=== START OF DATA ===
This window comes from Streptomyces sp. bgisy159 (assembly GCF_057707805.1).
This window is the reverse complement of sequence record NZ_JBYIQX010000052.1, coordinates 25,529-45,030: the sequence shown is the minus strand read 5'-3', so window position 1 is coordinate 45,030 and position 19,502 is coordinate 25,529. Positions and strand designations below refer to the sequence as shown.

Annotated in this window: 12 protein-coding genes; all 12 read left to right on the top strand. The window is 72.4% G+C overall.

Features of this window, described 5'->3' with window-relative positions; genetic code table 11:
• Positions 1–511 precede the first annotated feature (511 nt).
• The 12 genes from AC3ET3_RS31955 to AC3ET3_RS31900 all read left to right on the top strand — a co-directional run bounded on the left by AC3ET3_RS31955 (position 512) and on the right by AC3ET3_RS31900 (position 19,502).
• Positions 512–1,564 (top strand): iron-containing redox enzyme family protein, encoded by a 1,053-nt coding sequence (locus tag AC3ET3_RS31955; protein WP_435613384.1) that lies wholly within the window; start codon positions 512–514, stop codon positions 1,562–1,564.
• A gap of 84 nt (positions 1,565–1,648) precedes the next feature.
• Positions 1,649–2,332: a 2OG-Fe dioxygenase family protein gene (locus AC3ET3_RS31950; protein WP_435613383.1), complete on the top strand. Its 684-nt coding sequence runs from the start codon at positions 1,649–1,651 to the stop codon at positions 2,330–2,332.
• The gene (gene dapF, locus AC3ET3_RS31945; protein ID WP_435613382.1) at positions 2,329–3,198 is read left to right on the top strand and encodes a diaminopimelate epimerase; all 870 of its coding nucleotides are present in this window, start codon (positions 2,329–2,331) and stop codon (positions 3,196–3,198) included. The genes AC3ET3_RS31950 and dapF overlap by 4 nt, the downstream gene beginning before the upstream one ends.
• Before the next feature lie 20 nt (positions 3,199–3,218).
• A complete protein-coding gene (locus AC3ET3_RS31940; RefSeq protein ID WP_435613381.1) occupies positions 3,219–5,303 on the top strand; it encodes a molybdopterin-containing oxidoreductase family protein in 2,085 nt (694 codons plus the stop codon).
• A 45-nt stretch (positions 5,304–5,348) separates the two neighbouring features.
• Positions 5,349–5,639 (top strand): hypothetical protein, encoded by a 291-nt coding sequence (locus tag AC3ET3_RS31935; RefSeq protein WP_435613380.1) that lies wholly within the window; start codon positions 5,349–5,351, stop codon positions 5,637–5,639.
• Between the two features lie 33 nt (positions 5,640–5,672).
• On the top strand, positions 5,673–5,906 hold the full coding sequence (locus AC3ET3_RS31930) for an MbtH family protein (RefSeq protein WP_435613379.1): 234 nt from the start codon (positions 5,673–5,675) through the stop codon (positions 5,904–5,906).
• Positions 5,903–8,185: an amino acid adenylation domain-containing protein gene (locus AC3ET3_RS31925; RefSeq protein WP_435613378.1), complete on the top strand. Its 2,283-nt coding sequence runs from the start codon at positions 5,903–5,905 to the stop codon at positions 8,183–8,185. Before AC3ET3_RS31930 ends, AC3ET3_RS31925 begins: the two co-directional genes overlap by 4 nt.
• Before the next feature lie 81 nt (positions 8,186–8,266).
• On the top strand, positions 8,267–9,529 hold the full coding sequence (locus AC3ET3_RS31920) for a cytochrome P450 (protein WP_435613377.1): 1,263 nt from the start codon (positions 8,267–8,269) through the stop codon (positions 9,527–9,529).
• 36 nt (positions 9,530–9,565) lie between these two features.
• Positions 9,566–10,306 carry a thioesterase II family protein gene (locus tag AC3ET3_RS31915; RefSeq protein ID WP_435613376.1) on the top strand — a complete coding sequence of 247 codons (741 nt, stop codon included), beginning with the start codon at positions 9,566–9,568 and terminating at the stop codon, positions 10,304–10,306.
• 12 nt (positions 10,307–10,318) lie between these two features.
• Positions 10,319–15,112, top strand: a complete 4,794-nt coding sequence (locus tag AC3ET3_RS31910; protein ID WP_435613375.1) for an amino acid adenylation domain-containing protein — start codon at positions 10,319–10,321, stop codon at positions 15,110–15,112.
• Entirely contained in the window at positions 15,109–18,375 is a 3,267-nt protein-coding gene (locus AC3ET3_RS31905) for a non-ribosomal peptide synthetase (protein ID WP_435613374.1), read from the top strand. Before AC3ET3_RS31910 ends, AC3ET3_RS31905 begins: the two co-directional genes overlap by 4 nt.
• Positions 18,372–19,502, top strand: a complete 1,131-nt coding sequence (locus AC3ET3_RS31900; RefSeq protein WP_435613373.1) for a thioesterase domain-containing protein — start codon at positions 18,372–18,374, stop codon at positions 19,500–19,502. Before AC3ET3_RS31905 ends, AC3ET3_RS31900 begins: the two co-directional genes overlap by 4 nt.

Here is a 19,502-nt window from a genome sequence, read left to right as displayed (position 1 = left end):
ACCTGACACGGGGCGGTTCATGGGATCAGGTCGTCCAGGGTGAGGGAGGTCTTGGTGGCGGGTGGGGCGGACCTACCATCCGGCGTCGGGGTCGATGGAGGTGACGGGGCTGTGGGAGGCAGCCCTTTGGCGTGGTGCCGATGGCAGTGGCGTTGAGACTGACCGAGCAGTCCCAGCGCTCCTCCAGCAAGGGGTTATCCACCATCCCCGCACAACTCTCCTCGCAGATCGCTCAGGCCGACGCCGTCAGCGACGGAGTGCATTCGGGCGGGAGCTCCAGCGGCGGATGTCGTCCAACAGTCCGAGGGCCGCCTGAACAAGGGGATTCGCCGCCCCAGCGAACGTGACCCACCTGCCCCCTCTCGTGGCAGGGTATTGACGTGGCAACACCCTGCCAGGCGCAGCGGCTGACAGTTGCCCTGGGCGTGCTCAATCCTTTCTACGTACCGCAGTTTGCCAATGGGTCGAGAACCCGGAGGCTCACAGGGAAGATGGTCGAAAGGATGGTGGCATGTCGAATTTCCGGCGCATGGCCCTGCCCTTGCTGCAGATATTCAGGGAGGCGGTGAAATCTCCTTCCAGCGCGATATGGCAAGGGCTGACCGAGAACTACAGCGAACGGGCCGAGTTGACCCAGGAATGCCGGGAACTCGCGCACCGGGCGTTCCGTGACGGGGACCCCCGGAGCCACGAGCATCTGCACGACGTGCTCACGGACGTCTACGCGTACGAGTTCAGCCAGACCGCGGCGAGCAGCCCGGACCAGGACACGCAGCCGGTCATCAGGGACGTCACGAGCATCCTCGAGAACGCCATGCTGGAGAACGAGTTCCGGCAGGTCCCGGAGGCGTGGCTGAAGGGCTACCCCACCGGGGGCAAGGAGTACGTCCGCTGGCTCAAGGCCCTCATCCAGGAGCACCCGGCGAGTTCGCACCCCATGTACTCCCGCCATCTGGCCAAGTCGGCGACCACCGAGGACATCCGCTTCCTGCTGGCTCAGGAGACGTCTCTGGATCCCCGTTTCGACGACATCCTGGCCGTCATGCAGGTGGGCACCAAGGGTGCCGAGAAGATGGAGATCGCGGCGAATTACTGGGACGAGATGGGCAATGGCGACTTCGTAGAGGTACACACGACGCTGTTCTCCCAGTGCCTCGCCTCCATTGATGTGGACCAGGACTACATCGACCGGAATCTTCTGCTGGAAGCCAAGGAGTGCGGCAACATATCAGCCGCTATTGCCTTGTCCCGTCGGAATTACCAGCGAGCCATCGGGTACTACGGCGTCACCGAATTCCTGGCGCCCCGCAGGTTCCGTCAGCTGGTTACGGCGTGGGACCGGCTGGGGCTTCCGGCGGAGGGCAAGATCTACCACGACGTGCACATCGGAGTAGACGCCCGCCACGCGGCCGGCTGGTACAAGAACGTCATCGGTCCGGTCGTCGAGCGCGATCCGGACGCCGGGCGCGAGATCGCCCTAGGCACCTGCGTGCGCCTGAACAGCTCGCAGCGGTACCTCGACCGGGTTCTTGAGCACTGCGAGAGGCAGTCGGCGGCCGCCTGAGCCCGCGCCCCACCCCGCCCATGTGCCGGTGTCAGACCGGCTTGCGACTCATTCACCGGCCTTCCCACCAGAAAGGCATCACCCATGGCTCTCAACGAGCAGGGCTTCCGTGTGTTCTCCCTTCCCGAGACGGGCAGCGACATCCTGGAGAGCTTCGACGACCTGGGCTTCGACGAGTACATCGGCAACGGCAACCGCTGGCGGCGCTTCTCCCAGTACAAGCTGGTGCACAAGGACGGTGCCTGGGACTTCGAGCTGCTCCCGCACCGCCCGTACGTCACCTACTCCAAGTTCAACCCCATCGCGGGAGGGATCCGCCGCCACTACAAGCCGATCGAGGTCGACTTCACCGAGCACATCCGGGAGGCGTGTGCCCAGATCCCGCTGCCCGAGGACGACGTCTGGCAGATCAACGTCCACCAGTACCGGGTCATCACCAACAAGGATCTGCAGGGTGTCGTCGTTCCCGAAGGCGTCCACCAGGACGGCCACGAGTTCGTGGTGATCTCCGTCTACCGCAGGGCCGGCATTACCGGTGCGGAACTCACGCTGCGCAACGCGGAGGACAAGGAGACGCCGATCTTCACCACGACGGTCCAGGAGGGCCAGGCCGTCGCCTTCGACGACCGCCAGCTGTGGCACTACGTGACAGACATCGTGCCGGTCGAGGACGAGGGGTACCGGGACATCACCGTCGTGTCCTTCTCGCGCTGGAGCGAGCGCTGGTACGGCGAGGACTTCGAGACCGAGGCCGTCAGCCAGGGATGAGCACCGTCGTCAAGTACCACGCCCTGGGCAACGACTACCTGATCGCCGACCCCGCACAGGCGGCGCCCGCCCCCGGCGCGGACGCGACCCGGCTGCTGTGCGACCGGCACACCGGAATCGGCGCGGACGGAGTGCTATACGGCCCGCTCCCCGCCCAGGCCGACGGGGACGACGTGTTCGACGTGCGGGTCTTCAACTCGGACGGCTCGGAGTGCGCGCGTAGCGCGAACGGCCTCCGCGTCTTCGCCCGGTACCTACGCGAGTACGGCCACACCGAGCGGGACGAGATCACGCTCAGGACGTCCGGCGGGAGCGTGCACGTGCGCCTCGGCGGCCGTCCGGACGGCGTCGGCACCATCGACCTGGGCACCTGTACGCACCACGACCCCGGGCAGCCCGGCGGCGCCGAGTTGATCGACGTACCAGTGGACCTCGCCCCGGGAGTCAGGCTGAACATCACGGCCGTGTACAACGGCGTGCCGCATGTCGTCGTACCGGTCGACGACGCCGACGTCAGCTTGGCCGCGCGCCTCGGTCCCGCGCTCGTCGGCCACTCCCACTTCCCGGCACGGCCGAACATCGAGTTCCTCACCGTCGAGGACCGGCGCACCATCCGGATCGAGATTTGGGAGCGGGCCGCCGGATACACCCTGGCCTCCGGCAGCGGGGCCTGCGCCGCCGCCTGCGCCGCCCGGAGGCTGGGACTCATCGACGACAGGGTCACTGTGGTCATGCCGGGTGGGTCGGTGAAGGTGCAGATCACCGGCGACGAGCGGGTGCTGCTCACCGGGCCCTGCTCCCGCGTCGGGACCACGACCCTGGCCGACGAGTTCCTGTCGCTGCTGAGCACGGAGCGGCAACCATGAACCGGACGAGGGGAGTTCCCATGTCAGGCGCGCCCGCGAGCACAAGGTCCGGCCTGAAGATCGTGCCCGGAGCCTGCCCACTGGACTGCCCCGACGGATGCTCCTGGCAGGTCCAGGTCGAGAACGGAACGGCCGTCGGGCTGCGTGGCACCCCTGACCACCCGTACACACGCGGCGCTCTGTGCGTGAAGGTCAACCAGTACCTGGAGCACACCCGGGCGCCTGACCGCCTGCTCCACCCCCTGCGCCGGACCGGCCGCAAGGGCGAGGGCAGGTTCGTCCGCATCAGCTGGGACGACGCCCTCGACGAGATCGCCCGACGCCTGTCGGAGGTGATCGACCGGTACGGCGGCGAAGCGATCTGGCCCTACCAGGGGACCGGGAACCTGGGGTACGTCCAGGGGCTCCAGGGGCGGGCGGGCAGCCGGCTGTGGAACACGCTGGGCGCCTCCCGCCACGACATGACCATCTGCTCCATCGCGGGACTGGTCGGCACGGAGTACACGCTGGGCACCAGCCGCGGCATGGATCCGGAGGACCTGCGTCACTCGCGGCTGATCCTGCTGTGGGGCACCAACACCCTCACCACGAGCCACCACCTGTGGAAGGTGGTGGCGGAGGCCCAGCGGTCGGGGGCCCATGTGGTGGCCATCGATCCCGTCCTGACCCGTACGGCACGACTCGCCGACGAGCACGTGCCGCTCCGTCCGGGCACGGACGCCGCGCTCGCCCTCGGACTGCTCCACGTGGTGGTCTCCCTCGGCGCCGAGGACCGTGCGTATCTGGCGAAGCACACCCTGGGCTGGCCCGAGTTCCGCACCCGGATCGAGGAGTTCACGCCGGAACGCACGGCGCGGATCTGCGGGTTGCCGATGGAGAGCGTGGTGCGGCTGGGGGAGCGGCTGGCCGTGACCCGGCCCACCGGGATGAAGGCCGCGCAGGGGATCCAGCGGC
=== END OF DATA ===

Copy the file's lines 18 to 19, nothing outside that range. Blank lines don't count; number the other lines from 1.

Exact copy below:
• Before the next feature lie 81 nt (positions 8,186–8,266).
• On the top strand, positions 8,267–9,529 hold the full coding sequence (locus AC3ET3_RS31920) for a cytochrome P450 (protein WP_435613377.1): 1,263 nt from the start codon (positions 8,267–8,269) through the stop codon (positions 9,527–9,529).